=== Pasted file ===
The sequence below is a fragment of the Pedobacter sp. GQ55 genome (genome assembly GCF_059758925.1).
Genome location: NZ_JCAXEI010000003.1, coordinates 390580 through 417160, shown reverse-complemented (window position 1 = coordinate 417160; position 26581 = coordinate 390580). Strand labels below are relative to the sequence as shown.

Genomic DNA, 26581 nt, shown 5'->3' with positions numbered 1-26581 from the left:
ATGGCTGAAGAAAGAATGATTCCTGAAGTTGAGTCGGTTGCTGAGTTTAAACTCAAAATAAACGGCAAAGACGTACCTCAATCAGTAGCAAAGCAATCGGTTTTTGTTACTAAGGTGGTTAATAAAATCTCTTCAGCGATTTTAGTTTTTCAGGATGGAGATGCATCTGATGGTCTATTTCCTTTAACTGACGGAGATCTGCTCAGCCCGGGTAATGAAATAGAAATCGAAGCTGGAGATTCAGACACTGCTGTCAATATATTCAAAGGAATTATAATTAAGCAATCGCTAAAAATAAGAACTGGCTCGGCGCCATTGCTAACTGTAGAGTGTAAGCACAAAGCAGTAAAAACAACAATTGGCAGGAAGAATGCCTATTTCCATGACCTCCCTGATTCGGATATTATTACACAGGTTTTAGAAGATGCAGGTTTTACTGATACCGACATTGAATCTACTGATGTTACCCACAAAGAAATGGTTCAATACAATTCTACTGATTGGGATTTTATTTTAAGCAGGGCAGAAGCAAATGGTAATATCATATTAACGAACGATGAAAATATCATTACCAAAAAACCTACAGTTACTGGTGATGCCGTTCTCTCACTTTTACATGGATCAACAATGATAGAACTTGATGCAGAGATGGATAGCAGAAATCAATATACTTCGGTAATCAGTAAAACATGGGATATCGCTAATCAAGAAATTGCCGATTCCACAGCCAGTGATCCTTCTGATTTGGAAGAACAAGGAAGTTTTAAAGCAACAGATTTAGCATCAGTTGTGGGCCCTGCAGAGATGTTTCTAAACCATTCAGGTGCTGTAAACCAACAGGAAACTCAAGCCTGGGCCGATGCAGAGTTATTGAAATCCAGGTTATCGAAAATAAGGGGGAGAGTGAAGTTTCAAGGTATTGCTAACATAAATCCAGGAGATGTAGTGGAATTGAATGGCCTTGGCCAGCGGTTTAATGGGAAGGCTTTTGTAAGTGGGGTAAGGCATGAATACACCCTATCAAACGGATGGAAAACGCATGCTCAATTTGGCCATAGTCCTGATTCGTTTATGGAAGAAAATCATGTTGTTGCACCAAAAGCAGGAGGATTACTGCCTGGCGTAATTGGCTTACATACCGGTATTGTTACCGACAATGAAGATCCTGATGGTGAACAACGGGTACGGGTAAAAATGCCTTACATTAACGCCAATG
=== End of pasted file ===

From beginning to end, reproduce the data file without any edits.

The sequence below is a fragment of the Pedobacter sp. GQ55 genome (genome assembly GCF_059758925.1).
Genome location: NZ_JCAXEI010000003.1, coordinates 390580 through 417160, shown reverse-complemented (window position 1 = coordinate 417160; position 26581 = coordinate 390580). Strand labels below are relative to the sequence as shown.

Genomic DNA, 26581 nt, shown 5'->3' with positions numbered 1-26581 from the left:
ATGGCTGAAGAAAGAATGATTCCTGAAGTTGAGTCGGTTGCTGAGTTTAAACTCAAAATAAACGGCAAAGACGTACCTCAATCAGTAGCAAAGCAATCGGTTTTTGTTACTAAGGTGGTTAATAAAATCTCTTCAGCGATTTTAGTTTTTCAGGATGGAGATGCATCTGATGGTCTATTTCCTTTAACTGACGGAGATCTGCTCAGCCCGGGTAATGAAATAGAAATCGAAGCTGGAGATTCAGACACTGCTGTCAATATATTCAAAGGAATTATAATTAAGCAATCGCTAAAAATAAGAACTGGCTCGGCGCCATTGCTAACTGTAGAGTGTAAGCACAAAGCAGTAAAAACAACAATTGGCAGGAAGAATGCCTATTTCCATGACCTCCCTGATTCGGATATTATTACACAGGTTTTAGAAGATGCAGGTTTTACTGATACCGACATTGAATCTACTGATGTTACCCACAAAGAAATGGTTCAATACAATTCTACTGATTGGGATTTTATTTTAAGCAGGGCAGAAGCAAATGGTAATATCATATTAACGAACGATGAAAATATCATTACCAAAAAACCTACAGTTACTGGTGATGCCGTTCTCTCACTTTTACATGGATCAACAATGATAGAACTTGATGCAGAGATGGATAGCAGAAATCAATATACTTCGGTAATCAGTAAAACATGGGATATCGCTAATCAAGAAATTGCCGATTCCACAGCCAGTGATCCTTCTGATTTGGAAGAACAAGGAAGTTTTAAAGCAACAGATTTAGCATCAGTTGTGGGCCCTGCAGAGATGTTTCTAAACCATTCAGGTGCTGTAAACCAACAGGAAACTCAAGCCTGGGCCGATGCAGAGTTATTGAAATCCAGGTTATCGAAAATAAGGGGGAGAGTGAAGTTTCAAGGTATTGCTAACATAAATCCAGGAGATGTAGTGGAATTGAATGGCCTTGGCCAGCGGTTTAATGGGAAGGCTTTTGTAAGTGGGGTAAGGCATGAATACACCCTATCAAACGGATGGAAAACGCATGCTCAATTTGGCCATAGTCCTGATTCGTTTATGGAAGAAAATCATGTTGTTGCACCAAAAGCAGGAGGATTACTGCCTGGCGTAATTGGCTTACATACCGGTATTGTTACCGACAATGAAGATCCTGATGGTGAACAACGGGTACGGGTAAAAATGCCTTACATTAACGCCAATG